According to Amnesty International, over the last decade Egypt saw a marked decrease in the number of criminal executions. Because Egypt’s prisons are run by the highly secretive interior ministry, there are no statistics available. In 2010, a British citizen of Egyptian origin, Pierre Wassef, was sentenced for 25 years in an Egyptian high-security prison for drug trafficking, in a trial rights groups say was dogged by controversy. 

These harsh penalties appear to stem from foreign influence, perhaps originating in Washington, DC.

Egypt’s drug laws were enacted under President Gamal Abdel Nasser in the 1950s and 1960s. Soon after, Egypt came under the financial patronage of the United States.

Because the Egyptian government has long shunned transparency, it is impossible to know for certain whether the US pressured Egypt to adopt harsh anti-drug provisions. According to the Harm Reduction Coalition, a US-based advocacy network for policy and public health reform, countries that attempt an independent drug policy run the risk of losing crucial US aid. Egypt is one of Washington’s largest beneficiaries; a small part of that aid goes to training anti-drug agencies.

But as most Egyptians could tell you, the heavy-handed punishments have done little to stymie use.

Drug prevention workers say lax law enforcement since Egypt’s uprising two years ago has contributed to an increase in drug use and general flouting of the nation’s substance laws. Citizens smoke openly in the streets. If the security services intervene, a small pay-off typically fixes the problem. The country’s brutal police are still reeling from a near-nationwide assault on their ranks.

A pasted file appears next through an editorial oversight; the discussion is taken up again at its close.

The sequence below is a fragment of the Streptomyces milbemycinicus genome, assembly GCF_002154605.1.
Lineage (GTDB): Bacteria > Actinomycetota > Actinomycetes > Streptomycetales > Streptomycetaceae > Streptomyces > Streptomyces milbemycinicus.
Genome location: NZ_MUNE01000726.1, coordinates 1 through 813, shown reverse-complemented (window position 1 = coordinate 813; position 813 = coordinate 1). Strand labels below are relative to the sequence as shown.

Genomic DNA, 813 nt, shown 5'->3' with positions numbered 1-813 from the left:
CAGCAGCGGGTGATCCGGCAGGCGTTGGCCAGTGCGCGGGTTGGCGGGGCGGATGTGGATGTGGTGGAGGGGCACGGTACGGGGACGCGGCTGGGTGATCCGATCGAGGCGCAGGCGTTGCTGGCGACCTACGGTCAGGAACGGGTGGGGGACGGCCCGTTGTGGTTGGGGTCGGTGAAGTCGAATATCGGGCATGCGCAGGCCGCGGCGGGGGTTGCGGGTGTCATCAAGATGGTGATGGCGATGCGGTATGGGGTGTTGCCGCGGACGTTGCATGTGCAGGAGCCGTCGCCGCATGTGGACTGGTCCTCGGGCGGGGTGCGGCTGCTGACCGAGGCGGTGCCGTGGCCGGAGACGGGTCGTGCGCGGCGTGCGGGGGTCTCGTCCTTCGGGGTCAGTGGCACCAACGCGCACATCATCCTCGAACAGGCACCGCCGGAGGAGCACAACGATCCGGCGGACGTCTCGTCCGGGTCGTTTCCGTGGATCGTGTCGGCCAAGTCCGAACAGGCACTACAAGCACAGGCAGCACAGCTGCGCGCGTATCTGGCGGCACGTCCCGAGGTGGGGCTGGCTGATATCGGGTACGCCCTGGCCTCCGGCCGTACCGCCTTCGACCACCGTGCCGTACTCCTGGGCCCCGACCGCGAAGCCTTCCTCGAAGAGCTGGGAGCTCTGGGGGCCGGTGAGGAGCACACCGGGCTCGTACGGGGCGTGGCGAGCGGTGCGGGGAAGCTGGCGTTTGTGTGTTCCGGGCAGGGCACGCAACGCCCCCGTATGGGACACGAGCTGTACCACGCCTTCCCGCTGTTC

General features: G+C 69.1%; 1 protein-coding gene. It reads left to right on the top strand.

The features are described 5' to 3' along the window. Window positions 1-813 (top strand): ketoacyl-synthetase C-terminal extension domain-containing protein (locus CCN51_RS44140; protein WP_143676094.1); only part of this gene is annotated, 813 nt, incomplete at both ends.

The authorities themselves are rumored to be involved in the trade.

“You go to prison and can still access drugs there,” said Wael, an addict-turned-therapist at one of Egypt’s few rehabilitation clinics for drug users.

In a nod to the population’s informal cannabis liberalization, plucky hashish-smoking netizens have launched an online pricing board for the capital’s cash-conscious smokers.

The website el7asheshbkam.com — or “How much is the hashish?” — allows buyers to anonymously post their location in Cairo, and the price they paid for a coin of hash, a pinky-sized quantity. The site keeps a running tab of hash prices. It has thousands of users.

Even with Egypt’s Muslim Brotherhood controlling the presidency, a long-standing belief that Islam doesn’t explicitly forbid hash is warding off appeals by more conservative Islamists to crackdown on the habit.

“My neighbor is quite devout. He prays five times a day at the mosque but smokes every day,” said 43-year-old Cairo resident, Shady Mohamed. “He says only alcohol is mentioned [as a forbidden substance] in the Quran.”

The Muslim holy book, does in fact include prohibitions on alcohol use — but does not mention hash as either forbidden or tolerated.  

And while Islamists may oppose its use, hash-smoking and addiction should not be criminalized, some Brotherhood leaders say. They think rehabilitation is the way to treat what they see as a deepening social problem.

“We don’t believe in criminalizing it. We believe in treating drug users with kindness, as proscribed by Sharia [Islamic law] principles,” said Ali Ahmed Mohamed Omran, a leader of the Brotherhood’s Freedom and Justice Party in Minya province. “It is criminalized now, but that has not prevented people from using drugs.”

Mohamed says the Islamists know better than to go after a habit so popular with the poorer classes, which make-up the core of their political base.

“They’ve talked about [banning] alcohol and bikinis and other things, but never drugs,” Mohamed said. “If they deny people hash, the people will get angry and stop supporting them.”

And so despite the specter of draconian penalties, Um Salma’s remains open for business.